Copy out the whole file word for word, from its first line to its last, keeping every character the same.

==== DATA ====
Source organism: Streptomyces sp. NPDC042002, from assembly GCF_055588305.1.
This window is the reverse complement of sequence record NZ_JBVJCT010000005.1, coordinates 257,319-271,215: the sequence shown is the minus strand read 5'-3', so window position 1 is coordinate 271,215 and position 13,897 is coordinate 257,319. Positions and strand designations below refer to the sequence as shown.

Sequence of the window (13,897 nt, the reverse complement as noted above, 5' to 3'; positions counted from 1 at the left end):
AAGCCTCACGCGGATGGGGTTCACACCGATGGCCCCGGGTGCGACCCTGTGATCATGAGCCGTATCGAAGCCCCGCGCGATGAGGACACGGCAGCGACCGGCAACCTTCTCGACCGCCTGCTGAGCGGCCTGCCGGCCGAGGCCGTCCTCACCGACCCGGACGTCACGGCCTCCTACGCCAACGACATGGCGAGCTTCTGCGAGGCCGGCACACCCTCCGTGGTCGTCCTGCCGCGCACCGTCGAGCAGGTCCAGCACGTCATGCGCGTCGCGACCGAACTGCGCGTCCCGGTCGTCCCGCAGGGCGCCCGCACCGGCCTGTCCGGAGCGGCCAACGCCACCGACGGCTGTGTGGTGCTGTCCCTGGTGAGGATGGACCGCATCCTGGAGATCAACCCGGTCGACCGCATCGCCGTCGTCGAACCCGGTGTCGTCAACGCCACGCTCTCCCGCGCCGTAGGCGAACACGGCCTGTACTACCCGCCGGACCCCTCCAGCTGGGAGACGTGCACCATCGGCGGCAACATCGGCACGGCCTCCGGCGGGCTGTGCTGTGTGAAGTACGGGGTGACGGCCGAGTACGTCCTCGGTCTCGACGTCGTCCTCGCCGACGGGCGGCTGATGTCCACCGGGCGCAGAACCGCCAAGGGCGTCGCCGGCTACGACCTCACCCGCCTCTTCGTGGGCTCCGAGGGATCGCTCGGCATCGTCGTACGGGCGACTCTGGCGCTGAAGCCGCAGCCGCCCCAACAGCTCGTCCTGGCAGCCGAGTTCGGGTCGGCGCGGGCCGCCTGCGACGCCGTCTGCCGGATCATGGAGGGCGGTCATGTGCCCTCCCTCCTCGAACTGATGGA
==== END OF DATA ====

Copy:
Source organism: Streptomyces sp. NPDC042002, from assembly GCF_055588305.1.
This window is the reverse complement of sequence record NZ_JBVJCT010000005.1, coordinates 257,319-271,215: the sequence shown is the minus strand read 5'-3', so window position 1 is coordinate 271,215 and position 13,897 is coordinate 257,319. Positions and strand designations below refer to the sequence as shown.

Sequence of the window (13,897 nt, the reverse complement as noted above, 5' to 3'; positions counted from 1 at the left end):
AAGCCTCACGCGGATGGGGTTCACACCGATGGCCCCGGGTGCGACCCTGTGATCATGAGCCGTATCGAAGCCCCGCGCGATGAGGACACGGCAGCGACCGGCAACCTTCTCGACCGCCTGCTGAGCGGCCTGCCGGCCGAGGCCGTCCTCACCGACCCGGACGTCACGGCCTCCTACGCCAACGACATGGCGAGCTTCTGCGAGGCCGGCACACCCTCCGTGGTCGTCCTGCCGCGCACCGTCGAGCAGGTCCAGCACGTCATGCGCGTCGCGACCGAACTGCGCGTCCCGGTCGTCCCGCAGGGCGCCCGCACCGGCCTGTCCGGAGCGGCCAACGCCACCGACGGCTGTGTGGTGCTGTCCCTGGTGAGGATGGACCGCATCCTGGAGATCAACCCGGTCGACCGCATCGCCGTCGTCGAACCCGGTGTCGTCAACGCCACGCTCTCCCGCGCCGTAGGCGAACACGGCCTGTACTACCCGCCGGACCCCTCCAGCTGGGAGACGTGCACCATCGGCGGCAACATCGGCACGGCCTCCGGCGGGCTGTGCTGTGTGAAGTACGGGGTGACGGCCGAGTACGTCCTCGGTCTCGACGTCGTCCTCGCCGACGGGCGGCTGATGTCCACCGGGCGCAGAACCGCCAAGGGCGTCGCCGGCTACGACCTCACCCGCCTCTTCGTGGGCTCCGAGGGATCGCTCGGCATCGTCGTACGGGCGACTCTGGCGCTGAAGCCGCAGCCGCCCCAACAGCTCGTCCTGGCAGCCGAGTTCGGGTCGGCGCGGGCCGCCTGCGACGCCGTCTGCCGGATCATGGAGGGCGGTCATGTGCCCTCCCTCCTCGAACTGATGGA